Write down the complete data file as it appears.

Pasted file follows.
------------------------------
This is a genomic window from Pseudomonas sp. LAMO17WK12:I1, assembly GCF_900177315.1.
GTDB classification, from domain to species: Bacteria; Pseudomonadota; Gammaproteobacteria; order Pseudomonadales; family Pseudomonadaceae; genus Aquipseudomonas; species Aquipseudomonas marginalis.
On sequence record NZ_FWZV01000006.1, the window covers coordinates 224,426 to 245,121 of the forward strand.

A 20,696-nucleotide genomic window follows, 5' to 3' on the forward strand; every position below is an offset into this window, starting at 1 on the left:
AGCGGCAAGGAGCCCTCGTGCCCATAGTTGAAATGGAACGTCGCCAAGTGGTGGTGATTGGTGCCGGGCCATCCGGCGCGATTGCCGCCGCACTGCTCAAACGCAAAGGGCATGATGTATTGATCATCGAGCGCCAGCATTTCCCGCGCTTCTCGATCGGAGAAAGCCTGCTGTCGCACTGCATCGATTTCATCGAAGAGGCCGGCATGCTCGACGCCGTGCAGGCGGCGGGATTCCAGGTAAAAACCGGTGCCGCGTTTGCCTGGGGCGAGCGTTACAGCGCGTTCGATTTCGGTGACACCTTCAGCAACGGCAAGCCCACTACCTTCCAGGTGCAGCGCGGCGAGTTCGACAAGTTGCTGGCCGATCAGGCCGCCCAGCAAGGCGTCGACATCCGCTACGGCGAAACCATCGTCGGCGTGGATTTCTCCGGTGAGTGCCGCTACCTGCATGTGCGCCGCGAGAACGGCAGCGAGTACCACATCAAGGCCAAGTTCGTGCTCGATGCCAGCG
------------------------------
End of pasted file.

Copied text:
This is a genomic window from Pseudomonas sp. LAMO17WK12:I1, assembly GCF_900177315.1.
GTDB classification, from domain to species: Bacteria; Pseudomonadota; Gammaproteobacteria; order Pseudomonadales; family Pseudomonadaceae; genus Aquipseudomonas; species Aquipseudomonas marginalis.
On sequence record NZ_FWZV01000006.1, the window covers coordinates 224,426 to 245,121 of the forward strand.

A 20,696-nucleotide genomic window follows, 5' to 3' on the forward strand; every position below is an offset into this window, starting at 1 on the left:
AGCGGCAAGGAGCCCTCGTGCCCATAGTTGAAATGGAACGTCGCCAAGTGGTGGTGATTGGTGCCGGGCCATCCGGCGCGATTGCCGCCGCACTGCTCAAACGCAAAGGGCATGATGTATTGATCATCGAGCGCCAGCATTTCCCGCGCTTCTCGATCGGAGAAAGCCTGCTGTCGCACTGCATCGATTTCATCGAAGAGGCCGGCATGCTCGACGCCGTGCAGGCGGCGGGATTCCAGGTAAAAACCGGTGCCGCGTTTGCCTGGGGCGAGCGTTACAGCGCGTTCGATTTCGGTGACACCTTCAGCAACGGCAAGCCCACTACCTTCCAGGTGCAGCGCGGCGAGTTCGACAAGTTGCTGGCCGATCAGGCCGCCCAGCAAGGCGTCGACATCCGCTACGGCGAAACCATCGTCGGCGTGGATTTCTCCGGTGAGTGCCGCTACCTGCATGTGCGCCGCGAGAACGGCAGCGAGTACCACATCAAGGCCAAGTTCGTGCTCGATGCCAGCG